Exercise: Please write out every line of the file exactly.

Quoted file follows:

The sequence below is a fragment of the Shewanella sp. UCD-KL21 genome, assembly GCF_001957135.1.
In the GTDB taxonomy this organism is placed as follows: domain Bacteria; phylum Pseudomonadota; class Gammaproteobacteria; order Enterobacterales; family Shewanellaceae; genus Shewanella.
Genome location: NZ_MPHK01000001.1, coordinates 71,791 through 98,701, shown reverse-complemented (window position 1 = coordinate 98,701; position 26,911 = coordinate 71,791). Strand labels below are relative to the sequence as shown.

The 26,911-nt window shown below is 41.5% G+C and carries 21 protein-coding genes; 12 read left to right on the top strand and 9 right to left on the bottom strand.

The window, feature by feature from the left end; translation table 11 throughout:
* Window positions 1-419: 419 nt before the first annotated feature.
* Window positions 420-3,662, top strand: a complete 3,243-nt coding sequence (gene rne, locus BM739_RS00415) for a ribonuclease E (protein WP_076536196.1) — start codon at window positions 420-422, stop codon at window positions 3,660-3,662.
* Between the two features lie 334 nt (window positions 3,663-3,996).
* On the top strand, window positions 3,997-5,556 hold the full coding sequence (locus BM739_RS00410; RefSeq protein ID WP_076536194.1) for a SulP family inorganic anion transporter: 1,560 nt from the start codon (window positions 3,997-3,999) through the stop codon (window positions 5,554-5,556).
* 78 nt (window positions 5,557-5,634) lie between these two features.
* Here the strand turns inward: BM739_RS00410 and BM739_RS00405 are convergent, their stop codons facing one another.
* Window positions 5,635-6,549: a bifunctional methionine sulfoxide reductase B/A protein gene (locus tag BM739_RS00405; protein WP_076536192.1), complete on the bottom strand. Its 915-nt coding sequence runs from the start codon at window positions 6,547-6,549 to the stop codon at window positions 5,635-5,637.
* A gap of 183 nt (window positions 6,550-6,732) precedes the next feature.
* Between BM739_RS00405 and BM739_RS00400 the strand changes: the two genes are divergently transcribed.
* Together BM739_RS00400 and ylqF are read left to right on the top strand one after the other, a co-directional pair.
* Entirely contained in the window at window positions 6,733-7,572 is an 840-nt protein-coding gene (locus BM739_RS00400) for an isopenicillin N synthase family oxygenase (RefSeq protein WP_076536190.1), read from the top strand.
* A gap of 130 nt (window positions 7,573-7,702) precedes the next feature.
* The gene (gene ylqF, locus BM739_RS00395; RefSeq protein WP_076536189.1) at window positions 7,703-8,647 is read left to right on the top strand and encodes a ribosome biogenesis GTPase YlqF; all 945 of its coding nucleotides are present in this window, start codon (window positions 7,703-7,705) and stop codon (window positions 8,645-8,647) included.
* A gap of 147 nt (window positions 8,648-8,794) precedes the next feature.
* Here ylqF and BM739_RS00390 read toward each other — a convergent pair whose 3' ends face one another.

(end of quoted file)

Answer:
The sequence below is a fragment of the Shewanella sp. UCD-KL21 genome, assembly GCF_001957135.1.
In the GTDB taxonomy this organism is placed as follows: domain Bacteria; phylum Pseudomonadota; class Gammaproteobacteria; order Enterobacterales; family Shewanellaceae; genus Shewanella.
Genome location: NZ_MPHK01000001.1, coordinates 71,791 through 98,701, shown reverse-complemented (window position 1 = coordinate 98,701; position 26,911 = coordinate 71,791). Strand labels below are relative to the sequence as shown.

The 26,911-nt window shown below is 41.5% G+C and carries 21 protein-coding genes; 12 read left to right on the top strand and 9 right to left on the bottom strand.

The window, feature by feature from the left end; translation table 11 throughout:
* Window positions 1-419: 419 nt before the first annotated feature.
* Window positions 420-3,662, top strand: a complete 3,243-nt coding sequence (gene rne, locus BM739_RS00415) for a ribonuclease E (protein WP_076536196.1) — start codon at window positions 420-422, stop codon at window positions 3,660-3,662.
* Between the two features lie 334 nt (window positions 3,663-3,996).
* On the top strand, window positions 3,997-5,556 hold the full coding sequence (locus BM739_RS00410; RefSeq protein ID WP_076536194.1) for a SulP family inorganic anion transporter: 1,560 nt from the start codon (window positions 3,997-3,999) through the stop codon (window positions 5,554-5,556).
* 78 nt (window positions 5,557-5,634) lie between these two features.
* Here the strand turns inward: BM739_RS00410 and BM739_RS00405 are convergent, their stop codons facing one another.
* Window positions 5,635-6,549: a bifunctional methionine sulfoxide reductase B/A protein gene (locus tag BM739_RS00405; protein WP_076536192.1), complete on the bottom strand. Its 915-nt coding sequence runs from the start codon at window positions 6,547-6,549 to the stop codon at window positions 5,635-5,637.
* A gap of 183 nt (window positions 6,550-6,732) precedes the next feature.
* Between BM739_RS00405 and BM739_RS00400 the strand changes: the two genes are divergently transcribed.
* Together BM739_RS00400 and ylqF are read left to right on the top strand one after the other, a co-directional pair.
* Entirely contained in the window at window positions 6,733-7,572 is an 840-nt protein-coding gene (locus BM739_RS00400) for an isopenicillin N synthase family oxygenase (RefSeq protein WP_076536190.1), read from the top strand.
* A gap of 130 nt (window positions 7,573-7,702) precedes the next feature.
* The gene (gene ylqF, locus BM739_RS00395; RefSeq protein WP_076536189.1) at window positions 7,703-8,647 is read left to right on the top strand and encodes a ribosome biogenesis GTPase YlqF; all 945 of its coding nucleotides are present in this window, start codon (window positions 7,703-7,705) and stop codon (window positions 8,645-8,647) included.
* A gap of 147 nt (window positions 8,648-8,794) precedes the next feature.
* Here ylqF and BM739_RS00390 read toward each other — a convergent pair whose 3' ends face one another.